Territory - Park of the Queen

Greek fir - Abies cephalonica :

Fir native to southern Greece and its islands, where it is present in spontaneous formations between 700 and 1600 m above sea level, it is widespread in many parts of Europe where it was used in reforestation and for ornamental purposes.
Typically it has a conical habit with foliage that, with age, tends to become uneven.
The stages are inserted in whorls on the stem, often alterned; the outside of the cortex is grayish in young plants, with a tendency to darken and crack longitudinally in antiquated specimens.
Leaves: long needles, flattened, typically sharp and pungent; disposed as "brush" on the branch.
Bright green coloured, the underside presents two white bands containing the stomas, similar to those of Abies alba.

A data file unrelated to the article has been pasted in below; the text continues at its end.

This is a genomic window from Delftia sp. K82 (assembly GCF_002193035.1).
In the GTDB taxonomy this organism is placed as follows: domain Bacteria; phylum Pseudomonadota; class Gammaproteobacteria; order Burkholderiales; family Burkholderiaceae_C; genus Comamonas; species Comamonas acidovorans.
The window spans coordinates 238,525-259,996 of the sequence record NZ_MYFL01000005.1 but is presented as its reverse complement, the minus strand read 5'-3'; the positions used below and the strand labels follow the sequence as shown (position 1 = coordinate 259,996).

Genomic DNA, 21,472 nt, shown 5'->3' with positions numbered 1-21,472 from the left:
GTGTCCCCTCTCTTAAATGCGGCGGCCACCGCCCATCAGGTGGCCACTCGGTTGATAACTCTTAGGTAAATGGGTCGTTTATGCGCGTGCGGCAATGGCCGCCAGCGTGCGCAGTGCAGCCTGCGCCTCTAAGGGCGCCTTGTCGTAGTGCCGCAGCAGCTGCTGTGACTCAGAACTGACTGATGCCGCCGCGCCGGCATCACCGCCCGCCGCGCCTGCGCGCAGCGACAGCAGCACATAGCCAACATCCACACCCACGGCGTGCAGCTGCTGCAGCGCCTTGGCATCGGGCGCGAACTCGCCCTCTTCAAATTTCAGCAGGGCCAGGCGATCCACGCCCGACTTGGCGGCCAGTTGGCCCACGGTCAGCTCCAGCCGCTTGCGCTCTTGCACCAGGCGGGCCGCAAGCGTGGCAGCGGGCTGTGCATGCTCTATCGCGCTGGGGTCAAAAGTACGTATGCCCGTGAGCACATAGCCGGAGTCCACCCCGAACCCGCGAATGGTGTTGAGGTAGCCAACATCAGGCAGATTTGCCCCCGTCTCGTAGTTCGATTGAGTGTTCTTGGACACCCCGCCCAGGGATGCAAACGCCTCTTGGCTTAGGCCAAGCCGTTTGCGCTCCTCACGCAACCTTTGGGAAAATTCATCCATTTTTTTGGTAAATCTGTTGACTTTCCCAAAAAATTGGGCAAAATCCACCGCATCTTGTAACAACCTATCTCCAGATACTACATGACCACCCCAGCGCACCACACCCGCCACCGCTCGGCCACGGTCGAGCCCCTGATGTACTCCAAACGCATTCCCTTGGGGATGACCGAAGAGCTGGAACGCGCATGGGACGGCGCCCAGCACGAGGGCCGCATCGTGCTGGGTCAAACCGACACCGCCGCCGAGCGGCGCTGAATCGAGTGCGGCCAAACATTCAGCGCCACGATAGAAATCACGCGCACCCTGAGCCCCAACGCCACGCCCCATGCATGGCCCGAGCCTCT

Reproductive structures: male cones are small, typically red when not yet ripe, yellowish because covered by pollen when ripe.
Female cones are cylindrical, carried erect, about 10-15 cm long, with triangular peaked bracts.
It has found use in reforestation of calcareous soils and in areas most drought than the ones typical for Abies alba; heliophilous plant but, when young, it also tolerates short periods in shaded areas.
In northern Greece there are lots of hybridized specimens with Abies alba.